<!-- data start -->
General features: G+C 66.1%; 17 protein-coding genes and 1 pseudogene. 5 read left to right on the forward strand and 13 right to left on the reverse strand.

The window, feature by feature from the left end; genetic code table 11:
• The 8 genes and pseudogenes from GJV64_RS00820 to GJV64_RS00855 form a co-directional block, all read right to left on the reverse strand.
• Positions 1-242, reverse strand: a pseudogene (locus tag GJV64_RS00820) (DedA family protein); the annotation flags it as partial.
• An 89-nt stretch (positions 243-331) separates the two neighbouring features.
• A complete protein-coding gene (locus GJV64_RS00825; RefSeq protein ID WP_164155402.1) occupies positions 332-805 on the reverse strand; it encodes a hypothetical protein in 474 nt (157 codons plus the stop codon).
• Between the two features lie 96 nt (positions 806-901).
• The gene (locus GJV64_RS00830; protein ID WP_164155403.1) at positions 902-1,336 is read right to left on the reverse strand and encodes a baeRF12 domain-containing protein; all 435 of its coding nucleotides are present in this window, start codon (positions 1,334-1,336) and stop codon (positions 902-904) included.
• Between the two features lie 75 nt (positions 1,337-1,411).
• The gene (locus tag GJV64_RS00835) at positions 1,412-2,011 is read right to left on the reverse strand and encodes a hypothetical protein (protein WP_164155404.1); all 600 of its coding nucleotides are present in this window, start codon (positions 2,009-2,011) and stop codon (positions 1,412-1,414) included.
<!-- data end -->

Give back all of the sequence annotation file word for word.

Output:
General features: G+C 66.1%; 17 protein-coding genes and 1 pseudogene. 5 read left to right on the forward strand and 13 right to left on the reverse strand.

The window, feature by feature from the left end; genetic code table 11:
• The 8 genes and pseudogenes from GJV64_RS00820 to GJV64_RS00855 form a co-directional block, all read right to left on the reverse strand.
• Positions 1-242, reverse strand: a pseudogene (locus tag GJV64_RS00820) (DedA family protein); the annotation flags it as partial.
• An 89-nt stretch (positions 243-331) separates the two neighbouring features.
• A complete protein-coding gene (locus GJV64_RS00825; RefSeq protein ID WP_164155402.1) occupies positions 332-805 on the reverse strand; it encodes a hypothetical protein in 474 nt (157 codons plus the stop codon).
• Between the two features lie 96 nt (positions 806-901).
• The gene (locus GJV64_RS00830; protein ID WP_164155403.1) at positions 902-1,336 is read right to left on the reverse strand and encodes a baeRF12 domain-containing protein; all 435 of its coding nucleotides are present in this window, start codon (positions 1,334-1,336) and stop codon (positions 902-904) included.
• Between the two features lie 75 nt (positions 1,337-1,411).
• The gene (locus tag GJV64_RS00835) at positions 1,412-2,011 is read right to left on the reverse strand and encodes a hypothetical protein (protein WP_164155404.1); all 600 of its coding nucleotides are present in this window, start codon (positions 2,009-2,011) and stop codon (positions 1,412-1,414) included.